Author(s): Rahul K Nath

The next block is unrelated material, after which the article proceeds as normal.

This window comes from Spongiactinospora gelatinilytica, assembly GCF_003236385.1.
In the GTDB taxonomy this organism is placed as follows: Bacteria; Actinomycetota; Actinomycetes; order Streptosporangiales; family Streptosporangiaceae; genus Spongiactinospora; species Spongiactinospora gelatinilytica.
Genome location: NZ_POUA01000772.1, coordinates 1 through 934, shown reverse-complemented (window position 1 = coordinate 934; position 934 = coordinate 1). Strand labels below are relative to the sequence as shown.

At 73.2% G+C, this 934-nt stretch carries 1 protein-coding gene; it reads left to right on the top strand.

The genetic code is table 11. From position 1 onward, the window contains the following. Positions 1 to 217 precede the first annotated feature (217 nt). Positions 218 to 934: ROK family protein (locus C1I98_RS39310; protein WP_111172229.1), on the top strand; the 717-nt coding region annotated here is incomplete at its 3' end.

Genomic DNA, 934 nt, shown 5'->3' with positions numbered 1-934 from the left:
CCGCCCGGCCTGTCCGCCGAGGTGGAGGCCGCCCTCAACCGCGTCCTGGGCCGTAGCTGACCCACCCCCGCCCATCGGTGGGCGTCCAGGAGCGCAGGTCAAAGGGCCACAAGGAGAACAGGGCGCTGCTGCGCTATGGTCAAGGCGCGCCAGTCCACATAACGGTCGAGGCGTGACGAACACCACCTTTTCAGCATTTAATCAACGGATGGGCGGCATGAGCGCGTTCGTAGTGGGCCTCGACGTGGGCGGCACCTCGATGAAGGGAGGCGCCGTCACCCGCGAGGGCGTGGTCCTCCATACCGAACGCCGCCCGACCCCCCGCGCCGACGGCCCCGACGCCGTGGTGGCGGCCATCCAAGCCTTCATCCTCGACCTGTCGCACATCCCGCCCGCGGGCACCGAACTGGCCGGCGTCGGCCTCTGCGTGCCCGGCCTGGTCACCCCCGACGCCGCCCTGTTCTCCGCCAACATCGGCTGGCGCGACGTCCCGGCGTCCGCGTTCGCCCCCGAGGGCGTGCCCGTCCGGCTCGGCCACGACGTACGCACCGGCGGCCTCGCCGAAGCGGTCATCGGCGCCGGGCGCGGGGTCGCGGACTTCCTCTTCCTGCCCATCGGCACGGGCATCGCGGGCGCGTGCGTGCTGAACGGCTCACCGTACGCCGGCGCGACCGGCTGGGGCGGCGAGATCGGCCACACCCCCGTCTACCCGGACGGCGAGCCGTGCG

Background Scapular hypoplasia, elevation, and rotation (SHEAR) deformity and posterior subluxation of the humeral head are common tertiary sequelae of obstetric brachial plexus injuries (OBPI). Interpretations of images from bilateral computed tomography (CT) scans of the upper extremities are critical to the diagnosis and treatment plan for patients with these bony deformities resulting from OBPI. Methods We conducted a retrospective study to investigate the accuracy of radiologic reports in the diagnosis of SHEAR or posterior subluxation of the humeral head in OBPI patients. CT studies from 43 consecutive patients over a 33-month period were used in the study. For each patient, we compared the results from the radiologic report to those from a clinical examination given by the attending surgeon and to measurements taken from the CT studies by biomedical researchers. Results A comparison of SHEAR measured from the 3-D CT images to the diagnoses from the radiologists, revealed that only 40% of the radiological reports were accurate. However, there was a direct correlation between the use of the 3-D CT images and an accurate SHEAR diagnosis by the radiologists (p < 0.0001). When posterior subluxation was measured in the affected and contralateral shoulders, 93% of the patients that had greater than a 10% difference between the two shoulders did not have their deformity diagnosed. The radiological reports diagnosed 17% of these patients with a 'normal' shoulder. Only 5% of the reports were complete, accurately diagnosing SHEAR in addition to posterior subluxation. Conclusion Due to the low incidence rate of OBPI, many radiologists may be unfamiliar with the sequelae of these injuries. It is therefore critical that radiologists are made aware of the importance of an accurate measurement and diagnosis of the SHEAR deformity. Due to their lack of completeness, the radiological reports in this study did not significantly contribute to the clinical care of the patients. In order for OBPI patients to receive the highest standard of care, the final diagnosis from their radiological imaging should be deferred to a brachial plexus specialist who is experienced with these types of injuries.